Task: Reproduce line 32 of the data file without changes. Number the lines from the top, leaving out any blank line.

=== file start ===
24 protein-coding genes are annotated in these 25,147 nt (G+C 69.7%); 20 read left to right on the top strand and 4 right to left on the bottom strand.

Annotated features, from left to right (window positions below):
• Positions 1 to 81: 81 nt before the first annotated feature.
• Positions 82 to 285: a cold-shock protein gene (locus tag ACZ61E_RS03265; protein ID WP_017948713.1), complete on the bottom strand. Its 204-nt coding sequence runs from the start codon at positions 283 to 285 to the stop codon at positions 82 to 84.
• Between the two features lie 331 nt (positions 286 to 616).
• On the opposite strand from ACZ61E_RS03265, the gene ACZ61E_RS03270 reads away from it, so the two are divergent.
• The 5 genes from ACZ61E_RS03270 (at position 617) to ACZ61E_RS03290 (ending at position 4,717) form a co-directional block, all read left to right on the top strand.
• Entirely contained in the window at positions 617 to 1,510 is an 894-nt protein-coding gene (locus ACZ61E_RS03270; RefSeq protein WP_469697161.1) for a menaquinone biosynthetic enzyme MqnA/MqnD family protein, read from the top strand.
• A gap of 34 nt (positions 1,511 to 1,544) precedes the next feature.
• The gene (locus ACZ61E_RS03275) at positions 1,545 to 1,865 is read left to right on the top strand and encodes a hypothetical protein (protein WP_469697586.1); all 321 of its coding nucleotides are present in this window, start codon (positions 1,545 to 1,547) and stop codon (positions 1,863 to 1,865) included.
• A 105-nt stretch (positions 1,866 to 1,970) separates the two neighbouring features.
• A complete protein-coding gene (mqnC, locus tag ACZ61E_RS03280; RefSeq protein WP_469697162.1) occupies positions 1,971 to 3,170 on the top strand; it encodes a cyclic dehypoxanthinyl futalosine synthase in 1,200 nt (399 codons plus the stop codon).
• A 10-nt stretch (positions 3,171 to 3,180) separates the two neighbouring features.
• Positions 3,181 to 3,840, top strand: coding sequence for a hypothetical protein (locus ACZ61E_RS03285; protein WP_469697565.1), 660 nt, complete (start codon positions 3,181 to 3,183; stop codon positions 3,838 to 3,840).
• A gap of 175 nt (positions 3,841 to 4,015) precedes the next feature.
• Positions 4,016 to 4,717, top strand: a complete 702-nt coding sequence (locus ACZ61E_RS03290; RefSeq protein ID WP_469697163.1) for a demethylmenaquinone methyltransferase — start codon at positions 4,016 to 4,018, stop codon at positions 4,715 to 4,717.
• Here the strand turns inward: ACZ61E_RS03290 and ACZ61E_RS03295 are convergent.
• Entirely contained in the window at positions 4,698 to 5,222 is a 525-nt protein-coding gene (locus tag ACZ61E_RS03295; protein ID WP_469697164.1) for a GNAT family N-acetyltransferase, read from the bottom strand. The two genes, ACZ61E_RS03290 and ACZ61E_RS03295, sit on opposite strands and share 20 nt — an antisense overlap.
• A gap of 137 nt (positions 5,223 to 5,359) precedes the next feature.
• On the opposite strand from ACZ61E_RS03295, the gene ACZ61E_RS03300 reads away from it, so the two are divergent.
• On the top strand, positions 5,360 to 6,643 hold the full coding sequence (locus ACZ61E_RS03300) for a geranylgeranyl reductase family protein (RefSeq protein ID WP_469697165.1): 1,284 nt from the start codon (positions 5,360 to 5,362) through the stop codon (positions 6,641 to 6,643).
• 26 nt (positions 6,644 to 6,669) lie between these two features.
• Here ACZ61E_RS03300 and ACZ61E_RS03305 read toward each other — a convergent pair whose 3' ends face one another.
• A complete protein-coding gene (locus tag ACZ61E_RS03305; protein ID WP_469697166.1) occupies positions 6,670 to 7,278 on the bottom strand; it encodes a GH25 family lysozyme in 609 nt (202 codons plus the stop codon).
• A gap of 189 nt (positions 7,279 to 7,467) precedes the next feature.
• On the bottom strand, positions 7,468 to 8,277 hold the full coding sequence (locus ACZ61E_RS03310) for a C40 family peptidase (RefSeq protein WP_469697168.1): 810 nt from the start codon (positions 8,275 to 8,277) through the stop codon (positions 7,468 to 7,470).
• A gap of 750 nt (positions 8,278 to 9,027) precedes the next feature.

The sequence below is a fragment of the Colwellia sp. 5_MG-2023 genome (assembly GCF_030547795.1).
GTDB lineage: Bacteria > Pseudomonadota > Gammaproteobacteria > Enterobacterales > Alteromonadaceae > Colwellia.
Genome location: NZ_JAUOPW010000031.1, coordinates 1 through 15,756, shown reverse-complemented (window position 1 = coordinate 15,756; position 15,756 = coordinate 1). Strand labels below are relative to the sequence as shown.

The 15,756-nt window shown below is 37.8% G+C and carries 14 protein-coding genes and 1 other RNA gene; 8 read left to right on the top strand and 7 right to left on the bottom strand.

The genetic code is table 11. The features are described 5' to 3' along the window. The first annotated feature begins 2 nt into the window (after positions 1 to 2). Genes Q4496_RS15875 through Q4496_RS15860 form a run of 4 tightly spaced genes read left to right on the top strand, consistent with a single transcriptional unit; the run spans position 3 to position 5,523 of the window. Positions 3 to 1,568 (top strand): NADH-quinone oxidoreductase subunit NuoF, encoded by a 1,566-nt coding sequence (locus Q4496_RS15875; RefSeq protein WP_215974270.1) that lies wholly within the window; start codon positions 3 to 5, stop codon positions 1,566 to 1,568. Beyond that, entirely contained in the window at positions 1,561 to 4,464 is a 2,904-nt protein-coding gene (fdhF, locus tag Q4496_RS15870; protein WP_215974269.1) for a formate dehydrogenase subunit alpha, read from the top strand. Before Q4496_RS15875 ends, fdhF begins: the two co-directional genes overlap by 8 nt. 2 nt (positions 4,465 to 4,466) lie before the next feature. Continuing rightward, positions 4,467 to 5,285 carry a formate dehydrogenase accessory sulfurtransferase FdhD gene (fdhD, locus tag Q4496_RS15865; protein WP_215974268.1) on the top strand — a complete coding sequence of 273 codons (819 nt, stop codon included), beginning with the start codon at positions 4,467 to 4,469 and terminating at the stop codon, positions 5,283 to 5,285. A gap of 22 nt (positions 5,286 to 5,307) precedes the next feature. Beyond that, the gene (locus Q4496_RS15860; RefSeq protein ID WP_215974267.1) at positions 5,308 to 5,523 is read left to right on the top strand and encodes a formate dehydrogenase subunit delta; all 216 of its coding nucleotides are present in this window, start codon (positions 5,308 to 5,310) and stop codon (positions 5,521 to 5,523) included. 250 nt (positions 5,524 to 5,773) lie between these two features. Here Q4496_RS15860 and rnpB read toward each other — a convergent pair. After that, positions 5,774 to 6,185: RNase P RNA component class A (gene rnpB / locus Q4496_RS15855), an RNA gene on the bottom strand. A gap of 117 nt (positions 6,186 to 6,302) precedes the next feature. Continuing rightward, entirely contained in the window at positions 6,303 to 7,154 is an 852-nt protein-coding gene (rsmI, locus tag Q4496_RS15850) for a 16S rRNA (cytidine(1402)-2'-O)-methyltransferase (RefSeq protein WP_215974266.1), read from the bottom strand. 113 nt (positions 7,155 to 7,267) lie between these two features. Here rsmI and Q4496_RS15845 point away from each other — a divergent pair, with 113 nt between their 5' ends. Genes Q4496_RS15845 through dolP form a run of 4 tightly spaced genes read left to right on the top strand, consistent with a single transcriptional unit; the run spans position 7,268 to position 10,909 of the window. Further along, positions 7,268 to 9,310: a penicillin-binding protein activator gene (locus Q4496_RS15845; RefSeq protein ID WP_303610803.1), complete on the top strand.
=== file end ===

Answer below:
The genetic code is table 11. The features are described 5' to 3' along the window. The first annotated feature begins 2 nt into the window (after positions 1 to 2). Genes Q4496_RS15875 through Q4496_RS15860 form a run of 4 tightly spaced genes read left to right on the top strand, consistent with a single transcriptional unit; the run spans position 3 to position 5,523 of the window. Positions 3 to 1,568 (top strand): NADH-quinone oxidoreductase subunit NuoF, encoded by a 1,566-nt coding sequence (locus Q4496_RS15875; RefSeq protein WP_215974270.1) that lies wholly within the window; start codon positions 3 to 5, stop codon positions 1,566 to 1,568. Beyond that, entirely contained in the window at positions 1,561 to 4,464 is a 2,904-nt protein-coding gene (fdhF, locus tag Q4496_RS15870; protein WP_215974269.1) for a formate dehydrogenase subunit alpha, read from the top strand. Before Q4496_RS15875 ends, fdhF begins: the two co-directional genes overlap by 8 nt. 2 nt (positions 4,465 to 4,466) lie before the next feature. Continuing rightward, positions 4,467 to 5,285 carry a formate dehydrogenase accessory sulfurtransferase FdhD gene (fdhD, locus tag Q4496_RS15865; protein WP_215974268.1) on the top strand — a complete coding sequence of 273 codons (819 nt, stop codon included), beginning with the start codon at positions 4,467 to 4,469 and terminating at the stop codon, positions 5,283 to 5,285. A gap of 22 nt (positions 5,286 to 5,307) precedes the next feature. Beyond that, the gene (locus Q4496_RS15860; RefSeq protein ID WP_215974267.1) at positions 5,308 to 5,523 is read left to right on the top strand and encodes a formate dehydrogenase subunit delta; all 216 of its coding nucleotides are present in this window, start codon (positions 5,308 to 5,310) and stop codon (positions 5,521 to 5,523) included. 250 nt (positions 5,524 to 5,773) lie between these two features. Here Q4496_RS15860 and rnpB read toward each other — a convergent pair. After that, positions 5,774 to 6,185: RNase P RNA component class A (gene rnpB / locus Q4496_RS15855), an RNA gene on the bottom strand. A gap of 117 nt (positions 6,186 to 6,302) precedes the next feature. Continuing rightward, entirely contained in the window at positions 6,303 to 7,154 is an 852-nt protein-coding gene (rsmI, locus tag Q4496_RS15850) for a 16S rRNA (cytidine(1402)-2'-O)-methyltransferase (RefSeq protein WP_215974266.1), read from the bottom strand. 113 nt (positions 7,155 to 7,267) lie between these two features. Here rsmI and Q4496_RS15845 point away from each other — a divergent pair, with 113 nt between their 5' ends. Genes Q4496_RS15845 through dolP form a run of 4 tightly spaced genes read left to right on the top strand, consistent with a single transcriptional unit; the run spans position 7,268 to position 10,909 of the window. Further along, positions 7,268 to 9,310: a penicillin-binding protein activator gene (locus Q4496_RS15845; RefSeq protein ID WP_303610803.1), complete on the top strand.